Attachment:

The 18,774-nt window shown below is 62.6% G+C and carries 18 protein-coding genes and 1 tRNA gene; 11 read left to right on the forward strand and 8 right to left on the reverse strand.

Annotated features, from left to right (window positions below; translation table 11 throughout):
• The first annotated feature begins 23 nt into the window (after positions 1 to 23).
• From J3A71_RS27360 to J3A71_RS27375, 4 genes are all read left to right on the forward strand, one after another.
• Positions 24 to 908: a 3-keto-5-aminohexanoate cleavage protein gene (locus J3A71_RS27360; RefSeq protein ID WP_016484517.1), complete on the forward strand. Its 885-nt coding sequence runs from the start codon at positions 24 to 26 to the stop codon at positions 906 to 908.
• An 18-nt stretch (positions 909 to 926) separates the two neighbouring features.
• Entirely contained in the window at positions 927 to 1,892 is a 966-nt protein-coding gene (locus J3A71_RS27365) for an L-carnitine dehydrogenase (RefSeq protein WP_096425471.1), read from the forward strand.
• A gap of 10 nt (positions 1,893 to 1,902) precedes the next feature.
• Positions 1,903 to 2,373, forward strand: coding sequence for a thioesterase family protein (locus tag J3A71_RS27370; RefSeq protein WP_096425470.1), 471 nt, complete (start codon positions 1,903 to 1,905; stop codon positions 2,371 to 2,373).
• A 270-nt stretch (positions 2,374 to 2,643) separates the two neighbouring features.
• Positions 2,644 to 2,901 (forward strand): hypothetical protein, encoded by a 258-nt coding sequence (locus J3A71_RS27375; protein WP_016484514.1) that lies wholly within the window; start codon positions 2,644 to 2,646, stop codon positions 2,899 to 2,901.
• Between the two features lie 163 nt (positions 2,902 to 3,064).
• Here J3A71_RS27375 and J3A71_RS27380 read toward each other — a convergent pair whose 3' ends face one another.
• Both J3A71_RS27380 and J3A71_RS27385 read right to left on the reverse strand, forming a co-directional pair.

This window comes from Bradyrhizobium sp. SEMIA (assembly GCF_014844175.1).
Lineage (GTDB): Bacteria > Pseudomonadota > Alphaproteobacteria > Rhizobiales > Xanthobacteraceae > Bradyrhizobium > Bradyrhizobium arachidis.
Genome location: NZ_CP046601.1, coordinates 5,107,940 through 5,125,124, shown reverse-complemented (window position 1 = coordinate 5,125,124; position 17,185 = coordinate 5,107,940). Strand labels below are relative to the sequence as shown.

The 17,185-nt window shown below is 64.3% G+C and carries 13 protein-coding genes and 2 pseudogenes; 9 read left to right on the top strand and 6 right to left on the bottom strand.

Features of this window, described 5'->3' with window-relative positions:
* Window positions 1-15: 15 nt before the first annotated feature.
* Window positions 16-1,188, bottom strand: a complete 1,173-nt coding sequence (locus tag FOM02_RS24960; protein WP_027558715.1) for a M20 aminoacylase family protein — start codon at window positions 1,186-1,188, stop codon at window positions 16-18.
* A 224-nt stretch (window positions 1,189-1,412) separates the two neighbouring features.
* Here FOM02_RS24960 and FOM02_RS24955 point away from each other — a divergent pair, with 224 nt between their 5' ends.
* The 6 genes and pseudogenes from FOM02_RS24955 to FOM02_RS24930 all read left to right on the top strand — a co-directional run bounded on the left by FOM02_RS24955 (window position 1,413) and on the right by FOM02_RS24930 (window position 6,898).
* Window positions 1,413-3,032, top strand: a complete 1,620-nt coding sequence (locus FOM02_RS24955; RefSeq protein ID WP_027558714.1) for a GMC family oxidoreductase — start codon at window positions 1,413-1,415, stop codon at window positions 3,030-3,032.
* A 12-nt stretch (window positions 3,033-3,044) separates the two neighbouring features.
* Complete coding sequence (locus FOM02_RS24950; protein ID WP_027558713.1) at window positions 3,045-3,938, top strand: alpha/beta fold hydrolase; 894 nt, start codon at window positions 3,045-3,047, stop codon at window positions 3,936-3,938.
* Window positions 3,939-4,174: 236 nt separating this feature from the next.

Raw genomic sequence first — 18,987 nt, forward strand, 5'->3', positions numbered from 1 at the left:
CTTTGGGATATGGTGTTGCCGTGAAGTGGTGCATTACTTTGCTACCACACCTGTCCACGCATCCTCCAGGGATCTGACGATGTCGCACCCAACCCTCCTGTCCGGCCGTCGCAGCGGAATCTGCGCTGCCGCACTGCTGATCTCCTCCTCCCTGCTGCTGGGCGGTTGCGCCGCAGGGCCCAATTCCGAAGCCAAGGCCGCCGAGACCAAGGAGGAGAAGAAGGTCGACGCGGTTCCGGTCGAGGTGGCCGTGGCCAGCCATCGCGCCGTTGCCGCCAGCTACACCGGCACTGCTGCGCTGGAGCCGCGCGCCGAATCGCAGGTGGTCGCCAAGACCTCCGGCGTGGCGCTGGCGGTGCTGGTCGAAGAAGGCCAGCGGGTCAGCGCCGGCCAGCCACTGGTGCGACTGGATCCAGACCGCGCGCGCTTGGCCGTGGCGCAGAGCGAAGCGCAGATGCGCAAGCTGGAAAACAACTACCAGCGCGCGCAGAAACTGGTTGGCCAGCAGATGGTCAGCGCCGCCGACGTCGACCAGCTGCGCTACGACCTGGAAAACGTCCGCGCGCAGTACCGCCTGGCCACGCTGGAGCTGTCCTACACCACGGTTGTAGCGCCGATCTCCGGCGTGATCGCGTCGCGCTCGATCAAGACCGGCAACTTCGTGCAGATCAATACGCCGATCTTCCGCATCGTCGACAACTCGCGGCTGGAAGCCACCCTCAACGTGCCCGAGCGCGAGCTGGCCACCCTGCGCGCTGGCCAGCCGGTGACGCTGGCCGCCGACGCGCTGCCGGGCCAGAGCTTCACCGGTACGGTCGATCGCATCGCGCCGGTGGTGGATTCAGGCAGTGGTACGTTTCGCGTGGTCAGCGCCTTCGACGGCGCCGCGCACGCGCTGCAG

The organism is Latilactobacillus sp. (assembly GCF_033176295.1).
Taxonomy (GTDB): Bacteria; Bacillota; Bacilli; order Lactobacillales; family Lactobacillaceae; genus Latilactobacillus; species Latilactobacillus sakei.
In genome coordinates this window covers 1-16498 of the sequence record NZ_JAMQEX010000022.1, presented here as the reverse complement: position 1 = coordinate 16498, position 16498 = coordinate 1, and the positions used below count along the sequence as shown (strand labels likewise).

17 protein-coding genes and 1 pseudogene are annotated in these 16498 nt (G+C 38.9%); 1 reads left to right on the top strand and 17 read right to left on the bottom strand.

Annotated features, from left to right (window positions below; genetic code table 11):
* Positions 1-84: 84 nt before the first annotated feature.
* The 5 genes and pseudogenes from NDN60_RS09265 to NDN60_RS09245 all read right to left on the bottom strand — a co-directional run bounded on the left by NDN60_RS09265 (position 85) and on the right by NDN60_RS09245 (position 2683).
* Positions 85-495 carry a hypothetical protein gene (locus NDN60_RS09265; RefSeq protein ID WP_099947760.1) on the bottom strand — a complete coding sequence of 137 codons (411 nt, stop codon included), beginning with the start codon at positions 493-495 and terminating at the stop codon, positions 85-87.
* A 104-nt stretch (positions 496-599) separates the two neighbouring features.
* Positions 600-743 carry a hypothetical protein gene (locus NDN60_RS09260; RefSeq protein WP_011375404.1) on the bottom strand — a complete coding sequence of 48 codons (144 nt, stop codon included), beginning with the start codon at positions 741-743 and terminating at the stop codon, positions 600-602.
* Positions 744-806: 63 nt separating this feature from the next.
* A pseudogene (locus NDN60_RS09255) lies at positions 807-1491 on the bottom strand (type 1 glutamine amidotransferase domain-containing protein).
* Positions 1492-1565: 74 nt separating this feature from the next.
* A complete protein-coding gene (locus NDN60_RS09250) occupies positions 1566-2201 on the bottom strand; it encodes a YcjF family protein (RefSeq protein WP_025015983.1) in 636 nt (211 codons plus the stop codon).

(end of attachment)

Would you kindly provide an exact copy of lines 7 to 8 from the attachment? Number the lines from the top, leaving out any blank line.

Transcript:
• Entirely contained in the window at positions 927 to 1,892 is a 966-nt protein-coding gene (locus J3A71_RS27365) for an L-carnitine dehydrogenase (RefSeq protein WP_096425471.1), read from the forward strand.
• A gap of 10 nt (positions 1,893 to 1,902) precedes the next feature.